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Thursday, July 07, 2022

Women’s Day 2019: Five inspiring stories of women icons for kids

International Women's Day 2019: Naomi Kundu and Ishita Jain, who authored and illustrated The Girl who went to the Stars and Other Extraordinary Lives, pick their top 5 women icons for growing girls.

March 8, 2019 11:25:56 am
Womens Day, inspiring women Women’s Day icons to follow (Pics courtesy: The Girl who went to the Stars and Other Extraordinary Lives, published by Puffin / Designed by Gargi Singh.)

By Naomi Kundu and Ishita Jain

The hurdles these women faced, the innumerable times they were told ‘no’ and the amount of heartache they have endured to stay true to themselves is the message we want to communicate to girls and boys alike. Stressing on the fundamental equality of men and women from a young age, while also emphasising the importance of knowing yourself is where true progress for the future of our society can be achieved. There will be a time when we do not have to talk exclusively of women’s stories, but we are still working hard to see that day. Until then, an inspiring story remains an inspiring story.

Kalpana Chawla

Who hasn’t thought of floating among the stars, being completely suspended in space? Kalpana’s story is a turning point for so many young women who saw a face they could relate to taking the plunge. Dreaming of doing so since she was a little girl, her dream job at NASA gave her the opportunity to venture into space not only once, but twice. It was truly gut-wrenching for millions when her shuttle exploded on her second journey. Kalpana left behind a whole lot of scope for women to pursue this scary, unique and fascinating profession.

Janaki Ammal

Janaki lived her life intrinsically entwined with nature, living day to day caring for them like family while being simultaneously fascinated with its complexity. She studied Botany–the scientific study of plants, and travelled all over the world looking for unique, medicinal plants to help cure illnesses. She even discovered a way to make sugarcane grown in India’s fields sweeter! Herbariums are filled with plants all named after her, and the government of India even created the E.K. Janaki Ammal National Award to encourage young students to study the environment and how to take care of it. We love her for her dedication and perseverance doing what she loved.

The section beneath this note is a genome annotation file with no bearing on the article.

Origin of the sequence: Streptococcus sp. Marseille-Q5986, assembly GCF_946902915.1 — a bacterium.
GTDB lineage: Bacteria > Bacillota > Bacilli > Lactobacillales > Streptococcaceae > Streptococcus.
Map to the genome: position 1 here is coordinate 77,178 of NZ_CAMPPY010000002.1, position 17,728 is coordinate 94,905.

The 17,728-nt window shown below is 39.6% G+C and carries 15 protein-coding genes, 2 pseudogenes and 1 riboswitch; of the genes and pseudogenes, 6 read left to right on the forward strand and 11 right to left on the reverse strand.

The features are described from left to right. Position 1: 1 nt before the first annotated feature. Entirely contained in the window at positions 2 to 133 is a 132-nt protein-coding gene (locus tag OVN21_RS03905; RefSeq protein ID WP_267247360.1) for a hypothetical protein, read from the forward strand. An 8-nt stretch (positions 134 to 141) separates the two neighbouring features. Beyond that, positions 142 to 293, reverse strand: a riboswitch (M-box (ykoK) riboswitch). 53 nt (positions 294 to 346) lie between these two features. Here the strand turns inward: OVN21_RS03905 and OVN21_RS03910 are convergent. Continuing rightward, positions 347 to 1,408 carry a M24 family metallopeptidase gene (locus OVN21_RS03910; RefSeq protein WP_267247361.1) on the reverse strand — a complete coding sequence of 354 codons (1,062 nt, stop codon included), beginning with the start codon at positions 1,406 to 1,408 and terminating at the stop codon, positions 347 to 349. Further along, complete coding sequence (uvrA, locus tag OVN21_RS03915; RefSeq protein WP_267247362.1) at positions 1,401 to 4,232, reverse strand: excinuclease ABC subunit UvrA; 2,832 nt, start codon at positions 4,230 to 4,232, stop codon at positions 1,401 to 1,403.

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Surekha Yadav

What is truly innocent, sweet and authentic about Surekha Yadav’s story is in the way she approached life. From pulling objects apart as a little girl–wanting desperately to know how they worked, to taking this interest forward by studying electrical engineering, Surekha gave no thought to what people thought of it. Her impulsive decision to take the examination for the Indian Railways scored her the opportunity to be a train driver! She spent months assisting drivers until she was finally given a train of her own to ‘man’. She never once thought she was less capable because she was a woman, despite comments she received through the process. There are now thousands of women who have followed her example and entered the realm of driving these mammoth machines!

Bachendri Pal

Bachendri’s story stands as an example of how going against your family’s wishes can be hard but important from time to time. Raised surrounded by the Himalayas towering around her hometown, she intended to climb it one day, and focused on becoming a professional mountain climber. Her family was not pleased with this decision, as they wanted her to pursue a more structured career path. Moreover, she received a lot of discouragement for being a girl trying to take on such a physically challenging path. This only fuelled her passion and she was selected to be part of an expedition to the top of Mount Everest. She braved being buried in snow, fierce icy winds and even losing sensation in her toes. She was one of the few who finally made it to the top, creating history in being the first Indian woman to reach the summit. She went on to coach young girls to pursue their dreams of doing the same!

Mary Kom

Mary was not the first to be told all her life that sports was for boys. She was surrounded by the mentality that women were nurturers; fragile and emotional beings who held the household together. While she saw the importance of it, she was an energetic child who loved to expend it playing and brawling with everything now and then. She joined a boxing school and practiced secretly for months until her achievements revealed her in the daily newspaper. Her father was livid, reprimanding her for putting her face at risk of being ruined for when she would have to find a husband. But not only did she find a sweet, supportive man to marry, she went on to being the first woman to win an Olympic medal for boxing. She even became a mother to two children while accomplishing more and more. She soon began her own boxing school for young girls to realise their dreams of being just like her. She always maintains that if she can do it, anyone can.

(The book The Girl who went to the Stars and Other Extraordinary Lives, published by Puffin, explores 50 stories of exemplary women and their professional journey from being a child to adulthood.)

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